Adherence to prohibition on gatherings is critical to prevent worst-case scenario
By Polly Mikula
In the first three weeks of November, Vermont has added more Covid cases than in the first five months of the pandemic combined (March-July) — 40% of the state’s total cases.
“With the amount of virus in our communities right now, even your trusted friends and households are at much greater risks,” Governor Phil Scott said at the news conference Tuesday, Nov. 24. “That’s why we placed a
restriction on all gathering and require quarantine for all non-essential travel.”
Friends and families that Vermonters once trusted could be infected and may not know they have the virus, Scott explained.
“Insidiously, 40% of the spread of Covid-19 has been through asymptomatic carriers,” added Dr. Mark Levine, state health commissioner.
Gov. Scott first announced a prohibition on social and multi-household gatherings on Nov. 13, pointing to the fact that 71% of Vermont cases were traced back to small social gatherings.
“Almost every single case here in Vermont has been traced back to a social gathering with small groups of friends and family,” Scott said Tuesday. “Specifically, the Washington County outbreak, has been almost exclusively a result of this type of behavior.”
Washington County now has the 10th highest concentration of Covid in the northeast, Commissioner of Financial Regulation Michael Pieciak said, Tuesday.
“If you went to a social gathering in Washington County this past week, there’d be a 25-50% risk that you’d have been exposed to Covid and become a positive case,” Scott explained. “It’d hope that’d be enough to deter most people.”
The rise in cases in November has yet to account for a projected Thanksgiving spike, which worries state officials. Pieciak said that the nation has seen clear spikes after every major holiday during the pandemic, including Memorial Day, Fourth of July, Labor Day and Halloween. While Vermont was generally spared spikes after summer holidays, colder weather has driven gatherings inside and “the state did experience dramatic increases in the weeks following Halloween, and that continues to impact us today,” Pieciak said.
“Now Thanksgiving is a mere two days away, a holiday that unfortunately brings together our two greatest concerns at the moment: Travel and indoor gatherings,” he continued.
Pieciak noted that over Thanksgiving weekend last year Vermont received visitors from every state in the country. “Over 100,000 people are estimated to have visited Vermont during last Thanksgiving weekend. With the number just slightly smaller of Vermonters visiting other places around the region and around the country… as you can see travel was quite broad and extensive, if we see travel like that this year it will be quite alarming.”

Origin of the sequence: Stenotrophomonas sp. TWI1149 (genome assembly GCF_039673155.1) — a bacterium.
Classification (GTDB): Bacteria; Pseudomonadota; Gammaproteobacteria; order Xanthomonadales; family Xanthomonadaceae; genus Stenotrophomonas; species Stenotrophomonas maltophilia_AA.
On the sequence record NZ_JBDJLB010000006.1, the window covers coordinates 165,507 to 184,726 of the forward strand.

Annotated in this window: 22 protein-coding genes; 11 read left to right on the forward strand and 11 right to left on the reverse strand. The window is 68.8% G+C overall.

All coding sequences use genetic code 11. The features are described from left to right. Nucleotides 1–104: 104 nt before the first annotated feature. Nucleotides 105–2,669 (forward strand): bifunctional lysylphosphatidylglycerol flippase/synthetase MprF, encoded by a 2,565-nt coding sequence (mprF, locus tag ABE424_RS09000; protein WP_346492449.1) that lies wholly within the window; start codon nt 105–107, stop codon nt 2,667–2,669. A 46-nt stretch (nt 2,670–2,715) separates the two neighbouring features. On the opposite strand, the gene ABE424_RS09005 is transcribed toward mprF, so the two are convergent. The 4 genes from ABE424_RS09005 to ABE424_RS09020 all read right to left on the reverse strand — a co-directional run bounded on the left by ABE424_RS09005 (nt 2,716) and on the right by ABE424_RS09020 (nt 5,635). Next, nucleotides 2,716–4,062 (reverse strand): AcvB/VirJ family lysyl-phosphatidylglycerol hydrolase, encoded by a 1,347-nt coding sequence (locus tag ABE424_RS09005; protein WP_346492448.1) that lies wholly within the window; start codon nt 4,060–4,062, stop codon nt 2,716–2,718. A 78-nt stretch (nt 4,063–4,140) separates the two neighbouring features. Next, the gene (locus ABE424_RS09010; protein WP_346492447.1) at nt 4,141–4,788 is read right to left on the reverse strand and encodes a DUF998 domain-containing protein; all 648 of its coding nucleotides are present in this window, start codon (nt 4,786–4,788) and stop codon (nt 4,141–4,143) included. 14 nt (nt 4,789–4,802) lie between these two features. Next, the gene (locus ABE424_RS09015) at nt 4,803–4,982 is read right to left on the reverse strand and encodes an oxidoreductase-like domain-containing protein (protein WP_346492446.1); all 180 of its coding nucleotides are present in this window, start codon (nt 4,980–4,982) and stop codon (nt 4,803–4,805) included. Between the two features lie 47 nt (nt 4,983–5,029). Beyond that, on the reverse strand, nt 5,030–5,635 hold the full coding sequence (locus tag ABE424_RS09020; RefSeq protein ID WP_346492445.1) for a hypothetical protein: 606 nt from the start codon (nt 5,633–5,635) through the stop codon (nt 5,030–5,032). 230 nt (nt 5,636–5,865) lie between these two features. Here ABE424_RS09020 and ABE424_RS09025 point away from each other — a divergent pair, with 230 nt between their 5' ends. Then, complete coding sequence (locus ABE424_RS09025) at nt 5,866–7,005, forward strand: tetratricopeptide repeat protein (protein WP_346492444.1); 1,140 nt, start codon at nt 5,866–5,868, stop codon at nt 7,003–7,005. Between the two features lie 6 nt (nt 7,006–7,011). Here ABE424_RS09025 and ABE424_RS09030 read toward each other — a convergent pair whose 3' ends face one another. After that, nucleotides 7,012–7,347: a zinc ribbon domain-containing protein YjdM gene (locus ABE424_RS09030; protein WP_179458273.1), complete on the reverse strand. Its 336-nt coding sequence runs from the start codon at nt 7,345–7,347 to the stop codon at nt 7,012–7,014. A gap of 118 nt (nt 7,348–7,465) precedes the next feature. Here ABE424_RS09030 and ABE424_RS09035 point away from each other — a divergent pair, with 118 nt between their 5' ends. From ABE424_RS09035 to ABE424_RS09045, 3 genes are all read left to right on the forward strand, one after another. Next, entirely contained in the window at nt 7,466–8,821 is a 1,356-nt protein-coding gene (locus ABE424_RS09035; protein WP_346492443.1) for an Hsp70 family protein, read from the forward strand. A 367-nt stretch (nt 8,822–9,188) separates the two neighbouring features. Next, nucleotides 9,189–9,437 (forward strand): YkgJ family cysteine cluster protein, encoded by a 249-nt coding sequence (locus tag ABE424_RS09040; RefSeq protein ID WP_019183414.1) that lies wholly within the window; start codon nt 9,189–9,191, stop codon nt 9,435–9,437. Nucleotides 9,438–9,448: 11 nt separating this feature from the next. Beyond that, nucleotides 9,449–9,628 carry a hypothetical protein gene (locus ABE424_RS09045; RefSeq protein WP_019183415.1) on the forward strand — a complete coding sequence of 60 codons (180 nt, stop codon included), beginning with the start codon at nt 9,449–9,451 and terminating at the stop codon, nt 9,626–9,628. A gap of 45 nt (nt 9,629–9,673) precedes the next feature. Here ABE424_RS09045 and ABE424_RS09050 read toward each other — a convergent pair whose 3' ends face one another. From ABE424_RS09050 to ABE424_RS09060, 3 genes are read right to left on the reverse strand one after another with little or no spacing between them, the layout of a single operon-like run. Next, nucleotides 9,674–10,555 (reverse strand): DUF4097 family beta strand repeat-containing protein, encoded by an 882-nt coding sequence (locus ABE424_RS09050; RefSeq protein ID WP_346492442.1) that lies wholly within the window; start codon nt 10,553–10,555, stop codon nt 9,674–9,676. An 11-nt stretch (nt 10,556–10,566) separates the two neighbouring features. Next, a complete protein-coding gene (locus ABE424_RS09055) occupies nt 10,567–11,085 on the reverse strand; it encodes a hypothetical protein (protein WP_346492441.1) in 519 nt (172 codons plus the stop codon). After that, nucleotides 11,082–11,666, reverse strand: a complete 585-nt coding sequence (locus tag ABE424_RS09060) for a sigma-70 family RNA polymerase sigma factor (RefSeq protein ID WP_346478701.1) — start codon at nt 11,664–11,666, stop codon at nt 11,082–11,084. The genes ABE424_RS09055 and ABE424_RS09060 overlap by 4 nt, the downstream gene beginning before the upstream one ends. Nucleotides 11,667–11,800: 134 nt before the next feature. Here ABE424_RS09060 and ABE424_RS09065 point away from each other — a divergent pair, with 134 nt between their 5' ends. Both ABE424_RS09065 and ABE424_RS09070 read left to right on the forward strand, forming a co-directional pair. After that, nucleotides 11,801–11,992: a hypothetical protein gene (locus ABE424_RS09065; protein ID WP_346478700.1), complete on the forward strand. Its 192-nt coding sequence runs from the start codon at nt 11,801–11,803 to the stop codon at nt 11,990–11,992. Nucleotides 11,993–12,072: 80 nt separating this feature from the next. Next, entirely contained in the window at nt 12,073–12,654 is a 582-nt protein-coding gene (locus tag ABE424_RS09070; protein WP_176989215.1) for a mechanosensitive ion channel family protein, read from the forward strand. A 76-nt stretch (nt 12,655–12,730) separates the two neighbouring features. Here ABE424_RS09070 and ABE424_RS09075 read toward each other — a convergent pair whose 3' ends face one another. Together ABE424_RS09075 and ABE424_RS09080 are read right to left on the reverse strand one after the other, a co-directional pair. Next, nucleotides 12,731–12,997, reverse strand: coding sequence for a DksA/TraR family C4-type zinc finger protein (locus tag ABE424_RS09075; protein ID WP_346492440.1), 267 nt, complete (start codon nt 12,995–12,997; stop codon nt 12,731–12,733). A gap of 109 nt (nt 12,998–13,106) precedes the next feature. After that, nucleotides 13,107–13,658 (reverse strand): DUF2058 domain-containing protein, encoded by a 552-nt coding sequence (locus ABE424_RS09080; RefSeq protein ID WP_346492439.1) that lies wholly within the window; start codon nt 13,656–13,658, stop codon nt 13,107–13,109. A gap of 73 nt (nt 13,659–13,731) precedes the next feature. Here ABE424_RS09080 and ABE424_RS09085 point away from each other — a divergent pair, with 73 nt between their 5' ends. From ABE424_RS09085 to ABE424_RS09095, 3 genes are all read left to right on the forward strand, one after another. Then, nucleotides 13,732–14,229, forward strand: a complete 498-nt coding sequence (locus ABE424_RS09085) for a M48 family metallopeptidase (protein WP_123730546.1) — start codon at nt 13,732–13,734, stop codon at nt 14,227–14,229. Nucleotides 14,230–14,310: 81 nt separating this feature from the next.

“We continue to believe that Vermonters will respond to the state guidelines at a rate much higher than the rest of the country but, unfortunately, national surveys indicate that 38% of individuals are still planning to have holiday gatherings 10 or more people,” Pieciak reported. “If this were true in Vermont and 38% of people have large gatherings with people outside their immediate household and travel, then we’d see a significant increase in cases… in fact, we estimate that we’d see an increase of an additional 3,200-3,800 cases simply as a result of Thanksgiving gatherings and this is on top of normal case growth… that would result in 40-50 new hospitalizations… it would allow cases to get into our schools and disrupt learning, it would get into our workplaces and our hospitals and long-term care facilities.”
“We need Vermonters to respond to the state guidance, so that we don’t realize this worst case scenario,” Pieciak concluded.
A Thanksgiving spike won’t be detectable until a week or two after the holiday.
“I hope everyone hears these messages and will change their plans and stay home,” Scott said.
Scott said that in light of the upcoming Thanksgiving holiday and the expectation for non-perfect compliance, K-12 school have asked for the state for guidance to keep their schools and communities safe.
Beginning after break, school officials will ask students or parents if they were part of mulit-family gatherings as part of the daily health check, Scott said. “If the answer is yes, then they will need to transition to remote learning for 14 days or 7 and a negative test, just like if they had traveled out of state.”
Additionally, Scott said, “we will be postponing school sports. Like rec sports, these are paused until further notice.”
K-12 winter sports had been scheduled to start Nov. 30.
“I’m very hopeful that the measures we’ve put into place will have a positive impact. We don’t want to close down any more of the economy than we have… we don’t want to go there again,” Scott said in summary, Tuesday. “The data and science tells us that it’s the small gatherings that is driving the uptick right now in Vermont, not the schools or the restaurants or retail operations, it’s about recreational events and social gatherings with friends, so if we can prevent that from happening we won’t have to take any further measures,” Scott said.
“The vast majority of Vermonters are doing the right thing,” Scott said. “If we can just do the right thing to protect ourselves and our fellow Vermonters, if we can just get through the rest of this year, there is very positive news regarding a vaccine, and hopefully we’ll be able to get back to some normalcy soon.”